Life satisfaction in teenage boys: The moderating role of father involvement and bullying
Version of Record online: 15 FEB 2002
Copyright © 2002 Wiley-Liss, Inc.
Volume 28, Issue 2, pages 126–133, 2002
How to Cite
Flouri, E. and Buchanan, A. (2002), Life satisfaction in teenage boys: The moderating role of father involvement and bullying. Aggr. Behav., 28: 126–133. doi: 10.1002/ab.90014
- Issue online: 15 FEB 2002
- Version of Record online: 15 FEB 2002
- Manuscript Accepted: 27 OCT 2000
- Manuscript Received: 30 APR 2000
- father involvement;
- family structure;
- peer victimization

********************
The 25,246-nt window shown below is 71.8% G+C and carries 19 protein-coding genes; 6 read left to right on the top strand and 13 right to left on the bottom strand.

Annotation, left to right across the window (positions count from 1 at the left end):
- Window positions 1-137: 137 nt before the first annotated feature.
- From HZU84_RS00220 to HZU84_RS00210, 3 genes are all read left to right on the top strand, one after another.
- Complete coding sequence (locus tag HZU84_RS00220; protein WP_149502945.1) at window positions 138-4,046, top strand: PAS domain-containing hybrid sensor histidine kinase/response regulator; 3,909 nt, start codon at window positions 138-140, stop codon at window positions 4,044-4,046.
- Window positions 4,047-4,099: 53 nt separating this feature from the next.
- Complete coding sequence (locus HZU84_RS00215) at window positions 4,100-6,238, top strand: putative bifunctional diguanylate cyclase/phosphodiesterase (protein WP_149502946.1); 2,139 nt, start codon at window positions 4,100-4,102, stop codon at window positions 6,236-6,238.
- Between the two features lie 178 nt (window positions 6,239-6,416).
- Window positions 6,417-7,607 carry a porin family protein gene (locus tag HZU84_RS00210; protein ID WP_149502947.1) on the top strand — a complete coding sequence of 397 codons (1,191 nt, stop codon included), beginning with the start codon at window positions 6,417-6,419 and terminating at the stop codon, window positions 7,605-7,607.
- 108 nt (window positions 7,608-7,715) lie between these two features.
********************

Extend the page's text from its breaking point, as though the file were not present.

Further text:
It has been suggested that bullying at school and low social support are related to relatively poor mental health in schoolchildren. Based on data from 1344 adolescent boys aged 13–19 years in Britain, this study explored whether father involvement, as an underestimated—in the related research—source of social support, can protect against low levels of satisfaction with life. Multiple regression analysis showed that low father involvement and peer victimization contributed significantly and independently to low levels of life satisfaction in adolescent boys. There was also evidence relating to a buffering effect of father involvement in that father involvement protected children from extreme victimization. Aggr. Behav. 28:126–133, 2002. © 2002 Wiley-Liss, Inc.